The fact that the city’s budget dealings in recent weeks have been met by little upset may be a sign of increasing economic stability.

The Santa Cruz City Council unanimously approved to resolve last-minute changes to its Fiscal Year 2013 Budget at its June 26 meeting—the last opportunity for changes to be made or questions answered about the proposed budget, which they have been in deliberation about for months. The council also moved to vote on the final version at its July 10 meeting.

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Environment

From Fukushima To California

From Fukushima To California

Film about the nuclear disaster in Japan to screen in Santa Cruz

Picture this: a white mushroom cloud rises into the sky as orange flames flicker beneath. Fukushima, Never Again, a documentary by filmmaker/activist Steve Zeltzer, begins with this harrowing image of the Fukushima Daiichi nuclear power plant explosion last year in Japan, which followed a massive earthquake and tsunami. The nuclear accident released radiation into the air, soil and the Pacific Ocean.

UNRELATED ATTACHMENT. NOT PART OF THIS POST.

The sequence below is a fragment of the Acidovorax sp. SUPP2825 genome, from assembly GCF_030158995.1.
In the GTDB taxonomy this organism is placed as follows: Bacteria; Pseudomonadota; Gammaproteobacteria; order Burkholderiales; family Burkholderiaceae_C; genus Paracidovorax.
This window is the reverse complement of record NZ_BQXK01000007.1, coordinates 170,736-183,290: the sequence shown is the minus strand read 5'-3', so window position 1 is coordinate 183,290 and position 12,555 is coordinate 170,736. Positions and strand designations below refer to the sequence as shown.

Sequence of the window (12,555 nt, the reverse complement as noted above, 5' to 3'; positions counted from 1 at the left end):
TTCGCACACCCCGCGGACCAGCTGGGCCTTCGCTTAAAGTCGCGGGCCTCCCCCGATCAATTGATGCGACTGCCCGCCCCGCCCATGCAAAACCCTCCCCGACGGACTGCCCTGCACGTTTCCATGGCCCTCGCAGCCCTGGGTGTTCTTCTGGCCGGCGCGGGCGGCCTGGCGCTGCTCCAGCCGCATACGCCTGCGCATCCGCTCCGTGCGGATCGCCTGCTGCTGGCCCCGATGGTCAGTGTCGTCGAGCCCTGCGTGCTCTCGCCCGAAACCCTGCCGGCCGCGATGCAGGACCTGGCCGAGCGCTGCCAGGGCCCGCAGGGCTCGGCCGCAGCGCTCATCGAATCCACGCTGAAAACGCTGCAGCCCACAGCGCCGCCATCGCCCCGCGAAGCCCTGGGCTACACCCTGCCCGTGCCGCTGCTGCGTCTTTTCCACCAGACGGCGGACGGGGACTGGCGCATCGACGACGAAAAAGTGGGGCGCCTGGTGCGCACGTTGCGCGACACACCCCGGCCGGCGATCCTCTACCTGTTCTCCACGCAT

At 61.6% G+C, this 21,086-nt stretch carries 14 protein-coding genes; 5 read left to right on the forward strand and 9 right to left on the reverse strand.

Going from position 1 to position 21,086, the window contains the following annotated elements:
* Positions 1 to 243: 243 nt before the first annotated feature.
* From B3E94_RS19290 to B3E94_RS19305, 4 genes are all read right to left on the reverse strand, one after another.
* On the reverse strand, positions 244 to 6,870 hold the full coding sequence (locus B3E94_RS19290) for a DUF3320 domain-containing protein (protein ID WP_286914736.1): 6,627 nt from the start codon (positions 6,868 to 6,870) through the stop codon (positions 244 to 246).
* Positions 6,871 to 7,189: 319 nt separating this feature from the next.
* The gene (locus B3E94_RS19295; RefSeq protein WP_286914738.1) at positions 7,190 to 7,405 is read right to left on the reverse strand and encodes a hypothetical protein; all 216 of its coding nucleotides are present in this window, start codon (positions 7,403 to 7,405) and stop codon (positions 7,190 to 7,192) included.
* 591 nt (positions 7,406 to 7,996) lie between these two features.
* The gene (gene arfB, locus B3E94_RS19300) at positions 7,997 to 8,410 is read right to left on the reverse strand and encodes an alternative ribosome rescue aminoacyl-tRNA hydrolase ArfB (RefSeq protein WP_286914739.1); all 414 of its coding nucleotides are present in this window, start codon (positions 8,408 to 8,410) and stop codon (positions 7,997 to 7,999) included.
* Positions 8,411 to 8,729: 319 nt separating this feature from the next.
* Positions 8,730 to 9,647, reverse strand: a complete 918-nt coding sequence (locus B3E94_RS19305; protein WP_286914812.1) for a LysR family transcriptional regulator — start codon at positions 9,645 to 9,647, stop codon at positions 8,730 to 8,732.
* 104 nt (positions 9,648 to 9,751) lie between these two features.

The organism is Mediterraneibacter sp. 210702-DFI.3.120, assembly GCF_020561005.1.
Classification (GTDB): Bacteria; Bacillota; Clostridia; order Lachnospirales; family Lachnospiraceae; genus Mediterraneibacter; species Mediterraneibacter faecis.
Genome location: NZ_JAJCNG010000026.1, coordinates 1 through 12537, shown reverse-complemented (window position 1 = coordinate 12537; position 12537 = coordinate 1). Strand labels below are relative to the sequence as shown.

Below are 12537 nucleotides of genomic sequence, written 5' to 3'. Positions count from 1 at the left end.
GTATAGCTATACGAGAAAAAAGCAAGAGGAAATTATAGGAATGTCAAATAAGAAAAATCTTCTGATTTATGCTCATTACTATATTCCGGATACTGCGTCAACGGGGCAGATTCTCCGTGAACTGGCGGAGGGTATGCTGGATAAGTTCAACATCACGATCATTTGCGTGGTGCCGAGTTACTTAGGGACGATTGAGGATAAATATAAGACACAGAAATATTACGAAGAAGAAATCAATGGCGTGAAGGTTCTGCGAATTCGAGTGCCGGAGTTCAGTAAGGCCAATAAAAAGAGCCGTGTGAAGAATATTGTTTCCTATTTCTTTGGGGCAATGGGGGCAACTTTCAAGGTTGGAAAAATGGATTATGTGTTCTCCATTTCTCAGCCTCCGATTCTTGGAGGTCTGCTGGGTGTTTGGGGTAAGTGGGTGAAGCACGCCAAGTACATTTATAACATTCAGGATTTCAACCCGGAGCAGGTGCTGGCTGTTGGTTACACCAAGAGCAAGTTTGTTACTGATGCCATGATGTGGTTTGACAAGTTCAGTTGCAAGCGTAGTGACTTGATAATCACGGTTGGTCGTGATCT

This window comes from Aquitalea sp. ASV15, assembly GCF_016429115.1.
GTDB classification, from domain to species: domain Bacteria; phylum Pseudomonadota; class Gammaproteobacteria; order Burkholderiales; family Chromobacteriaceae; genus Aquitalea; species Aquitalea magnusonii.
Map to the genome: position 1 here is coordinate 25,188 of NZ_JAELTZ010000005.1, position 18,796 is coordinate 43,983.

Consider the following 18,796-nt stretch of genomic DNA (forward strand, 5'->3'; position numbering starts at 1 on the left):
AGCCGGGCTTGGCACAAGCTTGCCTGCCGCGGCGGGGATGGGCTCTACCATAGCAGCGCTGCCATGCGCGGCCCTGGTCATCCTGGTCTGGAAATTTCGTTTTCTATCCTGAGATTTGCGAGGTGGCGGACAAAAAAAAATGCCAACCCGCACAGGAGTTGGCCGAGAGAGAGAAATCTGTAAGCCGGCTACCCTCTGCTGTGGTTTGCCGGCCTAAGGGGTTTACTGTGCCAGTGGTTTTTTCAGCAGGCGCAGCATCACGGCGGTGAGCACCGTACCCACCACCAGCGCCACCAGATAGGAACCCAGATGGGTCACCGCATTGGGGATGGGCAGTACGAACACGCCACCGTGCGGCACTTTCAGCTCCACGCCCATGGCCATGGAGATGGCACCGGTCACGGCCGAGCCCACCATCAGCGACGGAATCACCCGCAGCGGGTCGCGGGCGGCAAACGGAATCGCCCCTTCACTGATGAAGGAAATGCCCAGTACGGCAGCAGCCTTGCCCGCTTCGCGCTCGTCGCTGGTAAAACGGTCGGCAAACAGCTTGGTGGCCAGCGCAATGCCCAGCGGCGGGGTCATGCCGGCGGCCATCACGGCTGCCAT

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Town Hall

Town Hall with Supervisor Neal Coonerty

Town Hall with Supervisor Neal Coonerty

The county is concluding its budget hearings this week. Can you provide an update on the county budget and any programs that may be of interest to the public?

The proposed County Budget for 2012-2013 reflects a fifth difficult year for county finances as we struggle to emerge from the sluggish economy. Significant savings to the proposed $387 million General Fund Budget were achieved by extending furloughs for a fourth year for virtually all county employees and budget reductions up to 15 percent in most county departments. However, even in these difficult times, by working together with other jurisdictions and the private sector, we have been able to spearhead new and innovative programs to address some very serious needs in the City of Santa Cruz.

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Local News

Pacific Avenue Poll Results

Pacific Avenue Poll Results